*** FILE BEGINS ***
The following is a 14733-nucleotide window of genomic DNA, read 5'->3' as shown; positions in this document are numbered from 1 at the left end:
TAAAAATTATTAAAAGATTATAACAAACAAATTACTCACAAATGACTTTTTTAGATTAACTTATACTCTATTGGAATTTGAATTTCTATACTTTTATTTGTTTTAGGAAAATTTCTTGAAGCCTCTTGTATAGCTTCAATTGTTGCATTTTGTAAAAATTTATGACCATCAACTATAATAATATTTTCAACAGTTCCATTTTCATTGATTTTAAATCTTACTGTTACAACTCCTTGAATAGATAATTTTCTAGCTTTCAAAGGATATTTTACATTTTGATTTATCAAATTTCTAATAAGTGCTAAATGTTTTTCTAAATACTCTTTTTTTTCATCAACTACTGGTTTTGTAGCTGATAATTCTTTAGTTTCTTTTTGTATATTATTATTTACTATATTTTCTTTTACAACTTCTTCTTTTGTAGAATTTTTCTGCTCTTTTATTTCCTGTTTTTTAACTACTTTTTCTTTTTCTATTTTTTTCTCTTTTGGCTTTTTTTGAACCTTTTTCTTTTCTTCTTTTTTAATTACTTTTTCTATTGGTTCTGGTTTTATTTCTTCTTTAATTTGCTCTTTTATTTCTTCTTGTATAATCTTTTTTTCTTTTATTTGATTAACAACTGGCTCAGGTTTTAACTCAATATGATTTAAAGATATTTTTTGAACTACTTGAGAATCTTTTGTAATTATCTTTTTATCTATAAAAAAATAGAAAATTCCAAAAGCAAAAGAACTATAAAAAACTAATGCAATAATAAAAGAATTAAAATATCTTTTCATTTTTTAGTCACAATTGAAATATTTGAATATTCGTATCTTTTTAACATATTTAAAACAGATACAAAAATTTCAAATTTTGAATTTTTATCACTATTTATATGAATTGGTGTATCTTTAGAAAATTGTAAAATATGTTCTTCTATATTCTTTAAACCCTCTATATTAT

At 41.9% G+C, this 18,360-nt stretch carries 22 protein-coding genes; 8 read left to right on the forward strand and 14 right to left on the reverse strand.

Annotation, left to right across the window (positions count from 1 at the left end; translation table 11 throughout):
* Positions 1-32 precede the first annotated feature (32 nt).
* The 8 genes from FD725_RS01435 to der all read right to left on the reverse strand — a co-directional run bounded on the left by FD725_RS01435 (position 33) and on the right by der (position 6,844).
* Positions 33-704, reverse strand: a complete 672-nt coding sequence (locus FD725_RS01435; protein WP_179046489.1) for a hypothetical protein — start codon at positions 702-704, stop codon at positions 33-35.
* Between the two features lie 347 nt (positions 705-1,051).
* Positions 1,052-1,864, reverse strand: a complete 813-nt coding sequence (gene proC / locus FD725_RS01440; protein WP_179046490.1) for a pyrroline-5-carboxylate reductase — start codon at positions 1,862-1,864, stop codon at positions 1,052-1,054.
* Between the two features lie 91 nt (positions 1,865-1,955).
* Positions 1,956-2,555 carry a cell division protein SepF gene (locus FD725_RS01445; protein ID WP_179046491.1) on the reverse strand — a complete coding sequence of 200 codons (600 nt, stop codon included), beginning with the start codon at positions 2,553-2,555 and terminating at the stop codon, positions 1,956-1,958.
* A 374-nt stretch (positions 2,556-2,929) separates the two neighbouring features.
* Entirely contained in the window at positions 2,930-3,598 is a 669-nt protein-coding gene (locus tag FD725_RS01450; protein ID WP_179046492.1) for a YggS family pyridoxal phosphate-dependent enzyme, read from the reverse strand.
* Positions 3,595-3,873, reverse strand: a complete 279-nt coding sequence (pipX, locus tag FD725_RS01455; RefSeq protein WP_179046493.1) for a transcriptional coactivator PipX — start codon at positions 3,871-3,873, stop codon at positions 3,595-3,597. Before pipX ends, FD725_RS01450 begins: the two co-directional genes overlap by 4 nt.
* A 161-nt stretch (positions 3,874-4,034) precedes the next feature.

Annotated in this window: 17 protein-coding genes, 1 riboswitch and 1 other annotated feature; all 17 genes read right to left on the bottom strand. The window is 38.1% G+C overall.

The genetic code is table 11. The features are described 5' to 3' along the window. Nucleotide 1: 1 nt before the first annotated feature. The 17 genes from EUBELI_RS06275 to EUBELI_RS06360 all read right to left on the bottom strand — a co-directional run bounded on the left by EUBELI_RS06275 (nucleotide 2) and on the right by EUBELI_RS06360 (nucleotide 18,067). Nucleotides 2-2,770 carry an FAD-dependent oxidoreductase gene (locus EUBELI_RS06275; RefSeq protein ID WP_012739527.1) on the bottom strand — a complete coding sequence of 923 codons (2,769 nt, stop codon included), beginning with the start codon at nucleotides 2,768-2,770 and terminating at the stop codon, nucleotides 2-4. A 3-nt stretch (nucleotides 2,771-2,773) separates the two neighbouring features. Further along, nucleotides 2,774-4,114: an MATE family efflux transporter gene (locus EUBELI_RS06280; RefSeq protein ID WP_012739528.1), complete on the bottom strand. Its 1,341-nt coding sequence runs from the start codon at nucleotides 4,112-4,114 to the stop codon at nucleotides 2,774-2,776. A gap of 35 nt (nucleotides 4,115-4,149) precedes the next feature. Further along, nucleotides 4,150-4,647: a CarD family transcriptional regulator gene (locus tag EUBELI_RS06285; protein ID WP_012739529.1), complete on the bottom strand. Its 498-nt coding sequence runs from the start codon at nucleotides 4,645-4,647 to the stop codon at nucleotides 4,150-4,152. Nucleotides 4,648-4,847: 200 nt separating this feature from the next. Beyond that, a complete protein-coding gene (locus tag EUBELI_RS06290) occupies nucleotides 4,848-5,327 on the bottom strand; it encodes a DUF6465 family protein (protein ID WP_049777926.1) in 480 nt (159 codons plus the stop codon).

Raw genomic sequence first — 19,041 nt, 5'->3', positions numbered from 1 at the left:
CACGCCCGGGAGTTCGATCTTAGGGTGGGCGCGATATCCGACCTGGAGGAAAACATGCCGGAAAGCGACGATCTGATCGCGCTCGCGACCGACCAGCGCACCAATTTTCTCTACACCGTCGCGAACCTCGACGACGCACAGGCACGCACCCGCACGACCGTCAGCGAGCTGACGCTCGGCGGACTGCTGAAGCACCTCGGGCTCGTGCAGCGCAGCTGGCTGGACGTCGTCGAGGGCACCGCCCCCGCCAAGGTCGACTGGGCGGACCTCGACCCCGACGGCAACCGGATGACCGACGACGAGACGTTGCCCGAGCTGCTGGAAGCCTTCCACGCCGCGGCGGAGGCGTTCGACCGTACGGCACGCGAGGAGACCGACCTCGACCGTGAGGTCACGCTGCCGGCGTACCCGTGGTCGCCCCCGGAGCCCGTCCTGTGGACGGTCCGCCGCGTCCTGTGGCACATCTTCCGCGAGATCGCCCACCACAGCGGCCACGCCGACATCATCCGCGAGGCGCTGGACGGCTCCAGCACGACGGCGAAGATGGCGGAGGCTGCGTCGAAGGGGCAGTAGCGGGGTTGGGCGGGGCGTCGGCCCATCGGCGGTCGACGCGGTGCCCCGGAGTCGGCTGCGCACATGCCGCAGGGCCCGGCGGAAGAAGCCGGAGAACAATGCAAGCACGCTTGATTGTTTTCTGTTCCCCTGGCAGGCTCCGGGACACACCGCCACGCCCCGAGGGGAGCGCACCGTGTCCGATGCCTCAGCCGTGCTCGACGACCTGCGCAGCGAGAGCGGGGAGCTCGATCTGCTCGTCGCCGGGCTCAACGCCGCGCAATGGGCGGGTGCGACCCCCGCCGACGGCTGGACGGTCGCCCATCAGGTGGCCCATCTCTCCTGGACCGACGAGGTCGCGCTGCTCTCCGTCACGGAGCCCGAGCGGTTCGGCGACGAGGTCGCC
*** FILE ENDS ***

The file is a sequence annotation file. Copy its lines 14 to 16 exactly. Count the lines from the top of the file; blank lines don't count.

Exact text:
* Positions 3,595-3,873, reverse strand: a complete 279-nt coding sequence (pipX, locus tag FD725_RS01455; RefSeq protein WP_179046493.1) for a transcriptional coactivator PipX — start codon at positions 3,871-3,873, stop codon at positions 3,595-3,597. Before pipX ends, FD725_RS01450 begins: the two co-directional genes overlap by 4 nt.
* A 161-nt stretch (positions 3,874-4,034) precedes the next feature.

Annotated in this window: 17 protein-coding genes, 1 riboswitch and 1 other annotated feature; all 17 genes read right to left on the bottom strand. The window is 38.1% G+C overall.